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Imperial behaviour, like the emperor’s name and image, was multifaceted, with different people expecting different things at different times. The variation was limited. A set of imperial roles – military, religious, and civil – was established rapidly and remained important throughout Roman history. There was variation of the balance between these different roles, but it was difficult for any emperor to wholly ignore any of them. Emperors could not present themselves as they saw fit. In that sense, Roman emperorship shows striking continuity. Still, the empire developed, and emperorship developed with it. Some of these shifts took place within traditional patterns. Christianity reformulated the emperor’s religious role, but did not redefine it. Child emperors were still expected to be military leaders. The move away from Rome as the emperors’ residence seems to have had a different kind of impact, diminishing the importance of some of the ‘Republican’ expectations with which Roman emperors had to cope. Yet for a Roman emperor to become exemplary, he had to satisfy different demands. Playing the right roles for relevant people was the best way to become the perfect emperor.
Northern Britain is one of a few areas in Western Europe over which the Roman Empire did not establish full control. In order to reassess the impact of Rome in this northernmost frontier, the new Leverhulme-funded project Beyond Walls is analysing the long-term transformation of settlement patterns in an area extending from south of Hadrian's Wall to north of the Antonine Wall. The results of a pilot study around Burnswark hillfort demonstrate the potential of such a landscape-based approach.
Mobility on the Tyne–Solway isthmus constitutes a gap in our understanding of the planning and functioning of the Roman frontier of northern Britain. Although the inflexible design of Hadrian's Wall appears insensitive to variations in local environment, identification of potential Roman-period fords suggests that securing river crossings was an important influence on military plans. The Roman army exploited established routeways to impose increasingly sophisticated systems to structure movement, initially via a system of forts, fortlets and towers—the Stanegate—and subsequently using a continuous barrier: Hadrian's Wall. As these measures evolved, so local communities experienced greater levels of military control and inequality.
Excavations at Barnwood, Gloucestershire, revealed several phases of activity dating to the a.d. 60s. This included gravel quarrying, with one quarry pit containing a significant assemblage of pottery, metalwork and glass with strong first-century military associations. A large roadside enclosure contained ditches and a post-hole alignment; these were replaced by a square burial plot containing a post-built structure and several pits, which yielded a lead ossuarium containing cremated human remains and a collection of burnt beans and hobnails. The location of the site raises questions regarding the organisation of the military landscape around Gloucester during the first century. The Supplementary Material available online (https://doi.org/10.1017/S0068113X18000272) contains full specialist reports and catalogues for the excavated artefacts and biological remains.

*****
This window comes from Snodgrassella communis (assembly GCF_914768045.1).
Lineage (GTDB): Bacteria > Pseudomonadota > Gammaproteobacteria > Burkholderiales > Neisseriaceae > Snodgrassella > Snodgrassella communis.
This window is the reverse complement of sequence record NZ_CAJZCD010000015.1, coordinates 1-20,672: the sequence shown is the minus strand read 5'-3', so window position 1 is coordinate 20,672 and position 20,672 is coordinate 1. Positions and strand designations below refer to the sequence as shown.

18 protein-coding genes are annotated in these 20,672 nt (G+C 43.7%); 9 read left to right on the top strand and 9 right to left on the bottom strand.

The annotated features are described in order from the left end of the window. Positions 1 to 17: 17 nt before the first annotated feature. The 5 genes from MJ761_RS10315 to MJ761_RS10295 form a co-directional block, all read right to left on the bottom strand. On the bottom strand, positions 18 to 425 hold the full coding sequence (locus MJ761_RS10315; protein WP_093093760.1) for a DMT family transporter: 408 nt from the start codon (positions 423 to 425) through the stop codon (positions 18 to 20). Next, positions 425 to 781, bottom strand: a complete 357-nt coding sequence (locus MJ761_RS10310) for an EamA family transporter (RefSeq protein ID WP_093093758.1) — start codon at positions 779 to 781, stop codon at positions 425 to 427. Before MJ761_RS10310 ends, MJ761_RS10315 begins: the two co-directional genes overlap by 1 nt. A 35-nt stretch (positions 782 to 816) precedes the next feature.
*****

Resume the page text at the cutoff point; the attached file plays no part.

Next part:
Exceptional aspects of the design and location of a pair of first-century fortlets on the Exmoor coast are explicable as a product of local influence. Previous explanations for the remote setting of these small posts and the distinctive defences securing them have focused on a signalling role, with the fortlets serving as a means to transmit messages to naval vessels patrolling the Bristol Channel. Instead, both the landscape setting and articulation with local settlement patterns imply that these installations strengthened pre-existing measures to counter coastal raiding. Parallels between this variant fortlet design and settlement morphology in the South-West peninsula suggest that the army co-opted an indigenous architectural style. The two fortlets could act as components of what was effectively a composite coastal cordon, built on collaboration between the Roman military and the local population.
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